Satanists get a bad rap, but they’re not what you think they are. Modern Satanists don’t worship Satan; they’re atheists that view Satan as a symbol of rebellion against unjust authority. They don’t celebrate evil; they fight tyranny. And they don’t believe in superstition or the supernatural; they believe in science. I should know: I’m a Satanist myself.
The Church of Satan is the most well-known Satanic group, but they’re pretty much non-existent these days. There are scores of other organized Satanists, but The Satanic Temple, founded in 2012, is quickly gaining prominence.
The subject of a recently-released film called Hail Satan?, The Satanic Temple (TST) is an organization with deeply-held beliefs that align closely with humanism. By asserting ourselves as a religion devoid of superstition (we recently were recognized as a religion by the IRS), we have successfully leveled the playing field: religions featuring beliefs for which there is no evidence are no longer privileged relative to rationalist religions like TST. TST has successfully awarded religious privilege to reason.
The first tenet is overtly sympathetic to a vegan lifestyle:
One should strive to act with compassion and empathy toward all creatures in accordance with reason.
The use of the term ‘all creatures’ is clearly meant to encapsulate the expansion of the moral circle to include animals, and not just humans.
The second tenet enshrines the pursuit of justice, certainly an endeavor close to the hearts of all vegans:
The struggle for justice is an ongoing and necessary pursuit that should prevail over laws and institutions.
This tenet is particularly important to veganism in that it recognizes that laws and institutions do not dictate what is just or moral. Grotesque abuse and torture of animals is entirely legal as long as they are cows, pigs, chickens, or fish. This is a purely arbitrary distinction, but it’s one that tricks people into believing that we should treat these species as ‘food animals,’ worthy of less moral consideration than a dog or cat.
Vegans recognize that the way things are is not necessarily the way they should be. We ought to continue to create a better world.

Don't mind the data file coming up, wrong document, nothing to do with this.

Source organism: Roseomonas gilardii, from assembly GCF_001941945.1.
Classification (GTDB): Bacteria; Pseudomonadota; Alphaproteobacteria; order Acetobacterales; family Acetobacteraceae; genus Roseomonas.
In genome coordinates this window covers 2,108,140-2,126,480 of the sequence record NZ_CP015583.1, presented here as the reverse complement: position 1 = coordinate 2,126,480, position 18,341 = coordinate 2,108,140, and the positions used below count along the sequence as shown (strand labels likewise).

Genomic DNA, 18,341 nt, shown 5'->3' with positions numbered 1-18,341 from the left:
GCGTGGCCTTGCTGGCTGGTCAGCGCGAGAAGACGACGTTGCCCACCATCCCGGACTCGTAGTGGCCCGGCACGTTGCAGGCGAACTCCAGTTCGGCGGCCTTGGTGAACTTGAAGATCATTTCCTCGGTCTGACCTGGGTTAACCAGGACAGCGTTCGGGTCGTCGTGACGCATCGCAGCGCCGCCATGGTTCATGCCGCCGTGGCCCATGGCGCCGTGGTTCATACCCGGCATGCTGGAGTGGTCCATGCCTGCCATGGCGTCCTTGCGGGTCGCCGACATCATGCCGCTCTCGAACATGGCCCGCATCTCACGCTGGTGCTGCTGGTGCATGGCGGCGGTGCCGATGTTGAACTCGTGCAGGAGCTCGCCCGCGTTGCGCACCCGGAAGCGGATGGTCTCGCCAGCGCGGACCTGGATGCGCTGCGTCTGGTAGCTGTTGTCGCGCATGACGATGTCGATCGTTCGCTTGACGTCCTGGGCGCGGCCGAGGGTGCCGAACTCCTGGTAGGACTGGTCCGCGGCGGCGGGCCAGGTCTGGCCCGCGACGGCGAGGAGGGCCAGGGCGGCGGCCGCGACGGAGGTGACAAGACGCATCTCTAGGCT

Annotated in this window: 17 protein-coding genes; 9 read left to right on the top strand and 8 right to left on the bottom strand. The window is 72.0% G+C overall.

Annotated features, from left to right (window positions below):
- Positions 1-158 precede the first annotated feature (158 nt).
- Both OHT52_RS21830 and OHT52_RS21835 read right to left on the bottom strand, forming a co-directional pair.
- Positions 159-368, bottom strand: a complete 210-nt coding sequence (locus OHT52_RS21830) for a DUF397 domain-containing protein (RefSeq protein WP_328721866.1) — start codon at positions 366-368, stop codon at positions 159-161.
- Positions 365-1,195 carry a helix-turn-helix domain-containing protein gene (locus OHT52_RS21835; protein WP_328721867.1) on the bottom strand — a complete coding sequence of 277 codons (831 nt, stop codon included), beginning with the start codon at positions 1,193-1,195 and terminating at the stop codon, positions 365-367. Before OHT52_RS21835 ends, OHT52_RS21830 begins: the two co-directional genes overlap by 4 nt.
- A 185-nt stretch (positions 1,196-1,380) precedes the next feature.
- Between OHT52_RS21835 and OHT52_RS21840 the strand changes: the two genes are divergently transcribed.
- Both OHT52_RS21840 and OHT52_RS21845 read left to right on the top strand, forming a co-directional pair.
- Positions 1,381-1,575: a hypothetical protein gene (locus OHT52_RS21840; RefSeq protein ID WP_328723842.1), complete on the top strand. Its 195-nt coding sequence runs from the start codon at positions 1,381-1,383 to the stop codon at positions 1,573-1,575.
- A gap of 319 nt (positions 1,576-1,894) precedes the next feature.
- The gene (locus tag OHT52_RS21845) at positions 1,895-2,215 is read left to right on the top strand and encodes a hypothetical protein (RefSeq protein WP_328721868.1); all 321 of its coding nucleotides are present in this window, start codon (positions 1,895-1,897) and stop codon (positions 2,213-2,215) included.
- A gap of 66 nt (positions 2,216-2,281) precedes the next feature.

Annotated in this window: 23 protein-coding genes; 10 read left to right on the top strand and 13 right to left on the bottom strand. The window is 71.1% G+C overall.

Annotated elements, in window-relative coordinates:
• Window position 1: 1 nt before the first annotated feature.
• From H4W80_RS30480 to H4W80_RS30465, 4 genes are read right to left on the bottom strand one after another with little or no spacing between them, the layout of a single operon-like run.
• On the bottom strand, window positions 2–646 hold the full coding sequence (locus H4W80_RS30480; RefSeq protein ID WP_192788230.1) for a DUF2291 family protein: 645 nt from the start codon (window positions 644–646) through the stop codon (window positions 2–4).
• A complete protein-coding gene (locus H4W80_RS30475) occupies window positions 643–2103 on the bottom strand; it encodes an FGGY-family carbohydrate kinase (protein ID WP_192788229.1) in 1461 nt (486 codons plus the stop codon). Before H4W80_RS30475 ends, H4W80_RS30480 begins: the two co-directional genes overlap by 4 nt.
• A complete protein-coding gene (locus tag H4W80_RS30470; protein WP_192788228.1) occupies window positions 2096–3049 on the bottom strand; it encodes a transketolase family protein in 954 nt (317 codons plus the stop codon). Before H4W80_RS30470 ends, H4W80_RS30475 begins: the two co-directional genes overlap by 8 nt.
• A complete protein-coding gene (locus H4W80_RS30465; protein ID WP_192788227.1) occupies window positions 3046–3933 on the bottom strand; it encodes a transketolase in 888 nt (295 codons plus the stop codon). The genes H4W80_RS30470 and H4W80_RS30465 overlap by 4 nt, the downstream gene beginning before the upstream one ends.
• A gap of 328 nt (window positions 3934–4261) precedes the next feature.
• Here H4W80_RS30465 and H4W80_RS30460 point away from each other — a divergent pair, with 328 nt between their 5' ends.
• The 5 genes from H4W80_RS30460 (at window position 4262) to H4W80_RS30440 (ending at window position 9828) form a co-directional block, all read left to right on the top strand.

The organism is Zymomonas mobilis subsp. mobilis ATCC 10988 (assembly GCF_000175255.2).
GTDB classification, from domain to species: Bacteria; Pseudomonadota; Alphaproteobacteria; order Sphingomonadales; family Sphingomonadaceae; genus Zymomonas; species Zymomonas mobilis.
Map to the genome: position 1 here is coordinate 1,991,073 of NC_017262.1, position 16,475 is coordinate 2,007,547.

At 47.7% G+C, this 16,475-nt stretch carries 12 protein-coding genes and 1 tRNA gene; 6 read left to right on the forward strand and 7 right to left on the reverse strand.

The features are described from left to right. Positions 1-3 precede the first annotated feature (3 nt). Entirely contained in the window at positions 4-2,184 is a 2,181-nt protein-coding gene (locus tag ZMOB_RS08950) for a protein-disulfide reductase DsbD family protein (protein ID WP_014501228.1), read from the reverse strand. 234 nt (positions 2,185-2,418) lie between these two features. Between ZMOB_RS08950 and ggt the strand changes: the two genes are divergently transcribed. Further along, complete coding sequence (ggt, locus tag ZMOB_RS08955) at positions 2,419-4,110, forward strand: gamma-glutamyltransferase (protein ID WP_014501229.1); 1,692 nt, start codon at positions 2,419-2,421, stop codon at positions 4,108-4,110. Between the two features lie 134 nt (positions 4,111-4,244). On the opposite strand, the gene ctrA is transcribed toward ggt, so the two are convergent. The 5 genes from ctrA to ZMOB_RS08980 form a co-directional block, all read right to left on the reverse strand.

The third tenet is also quite relevant:
One’s body is inviolable, subject to one’s own will alone.
Animals that don’t wish to die should not be killed against their will.
The fifth tenet, too, falls in line with veganism (and the mission of The Reasoned Vegan!):
Beliefs should conform to one’s best scientific understanding of the world. One should take care never to distort scientific facts to fit one’s beliefs.
We have reiterated time and again that a vegan lifestyle is one that accepts the science of animal suffering. Different species have different capabilities with regard to experience — in accordance with their neuroanatomy — and we ought to lend moral consideration to species depending on these capabilities.
At the same time that we should be confident, strident, and give no ground on this matter, we should be humble when it comes to facts that we do not know, and take care not to fall victim to confirmation bias when new information approaches.
The sixth tenet is as follows:
People are fallible. If one makes a mistake, one should do one’s best to rectify it and resolve any harm that might have been caused.
This is important, particularly for new vegans. It’s okay to make mistakes, it’s okay to accidentally eat something you didn’t know wasn’t vegan. You don’t have to beat yourself up over it; just learn and move on. If you insist on attempting to rectify any harm that may have been caused — though doing so directly would be impossible in this scenario — consider making a donation to effective animal organizations, like Mercy for Animals (or us!).
The seventh tenet is my favorite one. It’s what helps to prevent an overzealous follower of the other tenets from causing harm as a result of their dedication:
Every tenet is a guiding principle designed to inspire nobility in action and thought. The spirit of compassion, wisdom, and justice should always prevail over the written or spoken word.
Indeed. Reasonable vegans understand this well. When it comes to non-vegan foods like clean meat, should a vegan partake? Reasoned Veganism is motivated by the spirit of compassion, wisdom, and justice, not an inflexible, strict ban on all animal products.
So it’s clear that the Satanism espoused by TST is one that is very much in line with veganism. If you’re looking for a religion full of incredible people (many of whom are vegan, unsurprisingly), these are your people.
You might have noticed that the second tenet was left out. That’s because it doesn’t directly relate to veganism, from what I can surmise. But if you agree with all of the tenets presented herein, see TST’s list of Seven Tenets to read the second one.
If you find that you agree with the second tenet in addition to all of the above, welcome to Satanism (no, seriously, you don’t have to do anything else to be considered a member)!
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